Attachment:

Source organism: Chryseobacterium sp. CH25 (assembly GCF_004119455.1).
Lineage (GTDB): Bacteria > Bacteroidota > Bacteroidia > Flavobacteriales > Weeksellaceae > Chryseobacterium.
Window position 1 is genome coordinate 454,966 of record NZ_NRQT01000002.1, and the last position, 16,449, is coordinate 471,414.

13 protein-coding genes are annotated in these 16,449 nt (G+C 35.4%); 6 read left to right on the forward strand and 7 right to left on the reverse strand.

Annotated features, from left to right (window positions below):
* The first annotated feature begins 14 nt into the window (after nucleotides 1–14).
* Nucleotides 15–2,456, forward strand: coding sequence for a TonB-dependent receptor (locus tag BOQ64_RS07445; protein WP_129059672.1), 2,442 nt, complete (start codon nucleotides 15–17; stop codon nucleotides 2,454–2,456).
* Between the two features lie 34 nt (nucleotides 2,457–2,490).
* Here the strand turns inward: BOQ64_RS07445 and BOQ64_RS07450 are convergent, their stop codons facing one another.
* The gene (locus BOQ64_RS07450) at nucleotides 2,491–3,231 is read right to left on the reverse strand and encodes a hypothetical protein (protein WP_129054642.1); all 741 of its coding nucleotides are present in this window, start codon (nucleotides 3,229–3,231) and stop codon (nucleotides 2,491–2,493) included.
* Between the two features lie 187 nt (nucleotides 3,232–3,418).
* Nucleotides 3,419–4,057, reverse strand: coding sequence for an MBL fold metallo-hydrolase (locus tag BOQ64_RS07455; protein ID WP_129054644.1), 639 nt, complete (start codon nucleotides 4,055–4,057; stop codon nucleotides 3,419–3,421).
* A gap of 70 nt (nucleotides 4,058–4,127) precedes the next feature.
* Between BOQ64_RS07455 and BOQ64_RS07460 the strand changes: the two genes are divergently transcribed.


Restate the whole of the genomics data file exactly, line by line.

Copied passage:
Source organism: Chryseobacterium sp. CH25 (assembly GCF_004119455.1).
Lineage (GTDB): Bacteria > Bacteroidota > Bacteroidia > Flavobacteriales > Weeksellaceae > Chryseobacterium.
Window position 1 is genome coordinate 454,966 of record NZ_NRQT01000002.1, and the last position, 16,449, is coordinate 471,414.

13 protein-coding genes are annotated in these 16,449 nt (G+C 35.4%); 6 read left to right on the forward strand and 7 right to left on the reverse strand.

Annotated features, from left to right (window positions below):
* The first annotated feature begins 14 nt into the window (after nucleotides 1–14).
* Nucleotides 15–2,456, forward strand: coding sequence for a TonB-dependent receptor (locus tag BOQ64_RS07445; protein WP_129059672.1), 2,442 nt, complete (start codon nucleotides 15–17; stop codon nucleotides 2,454–2,456).
* Between the two features lie 34 nt (nucleotides 2,457–2,490).
* Here the strand turns inward: BOQ64_RS07445 and BOQ64_RS07450 are convergent, their stop codons facing one another.
* The gene (locus BOQ64_RS07450) at nucleotides 2,491–3,231 is read right to left on the reverse strand and encodes a hypothetical protein (protein WP_129054642.1); all 741 of its coding nucleotides are present in this window, start codon (nucleotides 3,229–3,231) and stop codon (nucleotides 2,491–2,493) included.
* Between the two features lie 187 nt (nucleotides 3,232–3,418).
* Nucleotides 3,419–4,057, reverse strand: coding sequence for an MBL fold metallo-hydrolase (locus tag BOQ64_RS07455; protein ID WP_129054644.1), 639 nt, complete (start codon nucleotides 4,055–4,057; stop codon nucleotides 3,419–3,421).
* A gap of 70 nt (nucleotides 4,058–4,127) precedes the next feature.
* Between BOQ64_RS07455 and BOQ64_RS07460 the strand changes: the two genes are divergently transcribed.